Coreen McClellan: Focus on fundamentals

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To the editor:

I found it ironic that you published an article praising the Moffat County High School musical in Saturday’s paper right next to an article where Mr. Allen suggested the arts programs in our schools be cut in order to meet next year’s budget cuts.

I would guess the combined wages of the 10 or 12 arts-related teachers, along with all the money spent on their various programs, wouldn’t total the $1 million that needs to be cut, so eliminating the arts programs won’t balance next year’s budget.

I agree we need to focus on the fundamentals, namely language and mathematics.

What Mr. Allen may not realize is that a clear correlation between arts and these fundamental skills has been documented repeatedly (for starters, see “Learning Improved by Arts Training,” by Gardiner, Fox, Knowles, and Jeffrey, Nature, May 23, 1996).

In addition, research has shown a correlation between music education and IQ scores. Several studies have shown arts programs to be even more effective than computer instruction in developing abstract reasoning skills in students (see Shaw, Rauscher, Levine, Wright, Dennis and Newcomb, “Music training causes long-term enhancement of preschool children’s spatial-temporal reasoning,” Neurological Research, vol. 19, February 1997).

Studies have also shown students in arts programs are less likely to be substance abusers. A Texas study specifically tied high school participation in band, choir, or orchestra to the lowest lifetime use of all addictive substances (Texas School Survey of Substance Abuse Among Students: Grades 7-12, 1994).

In light of all this information, it seems if we want intelligent, well-educated, drug-free children we need to promote the arts, not cut them.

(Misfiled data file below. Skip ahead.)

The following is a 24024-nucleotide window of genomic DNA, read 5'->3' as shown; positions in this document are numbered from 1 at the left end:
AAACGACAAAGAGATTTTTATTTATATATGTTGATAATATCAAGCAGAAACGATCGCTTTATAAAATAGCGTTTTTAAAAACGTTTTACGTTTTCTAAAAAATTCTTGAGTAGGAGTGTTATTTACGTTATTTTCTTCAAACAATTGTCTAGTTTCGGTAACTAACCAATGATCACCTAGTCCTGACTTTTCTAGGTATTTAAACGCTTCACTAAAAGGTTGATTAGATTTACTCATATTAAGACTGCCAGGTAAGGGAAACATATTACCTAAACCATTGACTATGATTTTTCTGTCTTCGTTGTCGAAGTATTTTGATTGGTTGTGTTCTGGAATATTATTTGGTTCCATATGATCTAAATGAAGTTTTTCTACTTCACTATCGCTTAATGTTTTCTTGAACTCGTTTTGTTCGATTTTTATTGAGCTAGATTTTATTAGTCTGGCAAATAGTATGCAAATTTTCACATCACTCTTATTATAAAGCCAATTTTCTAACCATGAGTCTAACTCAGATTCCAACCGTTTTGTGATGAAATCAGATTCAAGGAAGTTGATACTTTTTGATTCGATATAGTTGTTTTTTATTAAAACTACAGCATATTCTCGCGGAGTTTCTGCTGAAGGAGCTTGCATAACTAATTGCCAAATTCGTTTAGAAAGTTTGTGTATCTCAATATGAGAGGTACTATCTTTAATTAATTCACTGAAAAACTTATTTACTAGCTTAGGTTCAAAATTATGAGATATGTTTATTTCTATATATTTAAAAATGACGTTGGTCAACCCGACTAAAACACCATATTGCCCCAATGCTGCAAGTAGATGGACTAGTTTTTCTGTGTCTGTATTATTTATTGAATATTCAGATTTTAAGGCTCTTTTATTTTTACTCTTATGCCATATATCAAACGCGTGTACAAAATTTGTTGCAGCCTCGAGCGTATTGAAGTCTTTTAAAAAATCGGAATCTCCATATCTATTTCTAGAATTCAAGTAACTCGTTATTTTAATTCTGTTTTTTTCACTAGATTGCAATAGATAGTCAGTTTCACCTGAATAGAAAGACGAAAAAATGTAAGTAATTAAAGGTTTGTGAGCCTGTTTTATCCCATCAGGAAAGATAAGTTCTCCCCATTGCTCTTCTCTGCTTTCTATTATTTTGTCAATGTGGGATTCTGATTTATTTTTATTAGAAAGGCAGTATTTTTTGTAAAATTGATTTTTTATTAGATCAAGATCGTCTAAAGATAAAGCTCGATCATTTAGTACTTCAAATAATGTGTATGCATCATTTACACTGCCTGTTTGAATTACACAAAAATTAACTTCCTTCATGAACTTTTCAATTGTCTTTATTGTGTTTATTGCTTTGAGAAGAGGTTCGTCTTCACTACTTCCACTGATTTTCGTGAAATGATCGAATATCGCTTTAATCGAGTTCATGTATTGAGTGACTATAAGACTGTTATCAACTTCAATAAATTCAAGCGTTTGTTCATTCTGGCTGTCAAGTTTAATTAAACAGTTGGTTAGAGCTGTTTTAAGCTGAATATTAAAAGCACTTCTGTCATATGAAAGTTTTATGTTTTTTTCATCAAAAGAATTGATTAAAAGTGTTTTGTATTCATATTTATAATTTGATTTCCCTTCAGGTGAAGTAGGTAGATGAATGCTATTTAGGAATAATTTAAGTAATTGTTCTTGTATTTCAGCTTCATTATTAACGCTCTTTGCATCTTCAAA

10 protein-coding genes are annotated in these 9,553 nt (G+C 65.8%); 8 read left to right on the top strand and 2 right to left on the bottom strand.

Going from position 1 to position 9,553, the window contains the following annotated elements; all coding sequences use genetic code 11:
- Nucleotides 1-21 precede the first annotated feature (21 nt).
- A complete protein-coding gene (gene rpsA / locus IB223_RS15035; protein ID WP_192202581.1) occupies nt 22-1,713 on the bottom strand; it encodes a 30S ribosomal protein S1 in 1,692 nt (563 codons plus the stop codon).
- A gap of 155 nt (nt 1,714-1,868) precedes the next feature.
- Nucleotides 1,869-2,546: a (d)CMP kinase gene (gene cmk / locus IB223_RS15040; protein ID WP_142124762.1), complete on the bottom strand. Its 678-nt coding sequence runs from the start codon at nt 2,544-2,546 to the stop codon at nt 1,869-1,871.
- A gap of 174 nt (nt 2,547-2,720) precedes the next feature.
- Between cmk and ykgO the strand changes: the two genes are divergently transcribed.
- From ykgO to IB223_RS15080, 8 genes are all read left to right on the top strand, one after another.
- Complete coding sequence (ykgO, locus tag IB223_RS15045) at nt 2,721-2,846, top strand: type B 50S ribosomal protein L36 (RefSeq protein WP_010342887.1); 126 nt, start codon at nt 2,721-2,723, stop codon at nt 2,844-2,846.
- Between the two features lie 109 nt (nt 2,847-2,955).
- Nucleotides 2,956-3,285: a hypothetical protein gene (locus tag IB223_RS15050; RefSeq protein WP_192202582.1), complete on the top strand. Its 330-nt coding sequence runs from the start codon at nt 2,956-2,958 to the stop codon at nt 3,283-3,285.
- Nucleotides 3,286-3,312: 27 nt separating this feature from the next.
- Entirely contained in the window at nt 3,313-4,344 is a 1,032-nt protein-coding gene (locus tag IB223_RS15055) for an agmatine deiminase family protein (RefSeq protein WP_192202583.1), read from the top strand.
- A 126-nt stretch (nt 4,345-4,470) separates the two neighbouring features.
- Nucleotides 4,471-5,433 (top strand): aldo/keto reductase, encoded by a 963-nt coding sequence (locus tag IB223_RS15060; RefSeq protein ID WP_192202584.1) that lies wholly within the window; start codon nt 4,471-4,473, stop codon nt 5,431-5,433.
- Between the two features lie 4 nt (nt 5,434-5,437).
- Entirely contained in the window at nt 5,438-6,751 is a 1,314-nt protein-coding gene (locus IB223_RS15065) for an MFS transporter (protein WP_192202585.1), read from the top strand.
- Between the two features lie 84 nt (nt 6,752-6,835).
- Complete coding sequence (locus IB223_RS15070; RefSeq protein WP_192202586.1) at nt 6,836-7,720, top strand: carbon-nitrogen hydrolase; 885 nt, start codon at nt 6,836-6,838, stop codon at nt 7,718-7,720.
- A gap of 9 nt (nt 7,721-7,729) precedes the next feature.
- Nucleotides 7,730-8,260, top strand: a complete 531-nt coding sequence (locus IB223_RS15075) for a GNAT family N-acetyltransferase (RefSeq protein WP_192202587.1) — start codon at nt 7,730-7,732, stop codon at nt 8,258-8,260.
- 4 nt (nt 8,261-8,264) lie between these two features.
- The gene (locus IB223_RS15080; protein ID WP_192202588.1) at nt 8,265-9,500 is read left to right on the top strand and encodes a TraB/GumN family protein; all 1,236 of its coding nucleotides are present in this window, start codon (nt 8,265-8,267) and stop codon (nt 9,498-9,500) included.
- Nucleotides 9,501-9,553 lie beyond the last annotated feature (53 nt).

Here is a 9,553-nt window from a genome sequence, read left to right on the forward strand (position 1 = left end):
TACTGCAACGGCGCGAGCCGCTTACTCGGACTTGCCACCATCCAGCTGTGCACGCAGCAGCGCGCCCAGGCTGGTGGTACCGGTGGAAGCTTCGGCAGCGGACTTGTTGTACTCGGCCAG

Wouldn’t it make more sense to keep the arts programs and slash the budgets for extracurricular activities, non-essential transportation, and behavior-modification programs that don’t focus on fundamental educational skills?

Coreen McClellan

Comments

calvinhobbs 5 years ago

I agree arts are important, schools need to teach to the whole child,and the district will need to make cuts. The state pushes standards, math, reading and science with CSAP. Some programs the district has are state mandated, yet no state funds.Transportation is a big cost, wear and tear on the buses, fuel, insurance, and salary. Extra curricular is already slashed to the max. They are almost completely self funded by gate fees (mainly football and basketball games, supporting all), fund raisers, and the $55.00 each athlete pays to play per sport. The district pays salaries of coaches and other small purchases. Athletes also pay for their meals, and rooms when they travel. I believe the district needs to look at what other districts are doing to cut costs, Some schools have a 4 day student week, teacher have meetings on Friday. Away games are only scheduled on Friday,students do not travel away to contests and miss school on Monday-Thursday, this reduces student time missed, AND sub teachers for coaches.The heat is turned down buses do not travel, lights are off. Others have cut busing, closed schools, cut administration,but no matter how you look at it. Kids lose. Personal, teachers, support staff, programs will get cut or be scaled back.

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eieiolrighty 5 years ago

I think a four day school week is an excellent idea...Baggs and Hayden do this. I believe they add a little extra time to the four days that they go. We could look to them to see how this works. A lot of children are already gone on Fridays with extra curricular activities. Hardly any work is done at the high school on Fridays. I feel that it is a wasted day there already. I agree with calvinhobbs that sports are self funded already...not much to cut there. Hopefully our district will take a look at this as one of their options.

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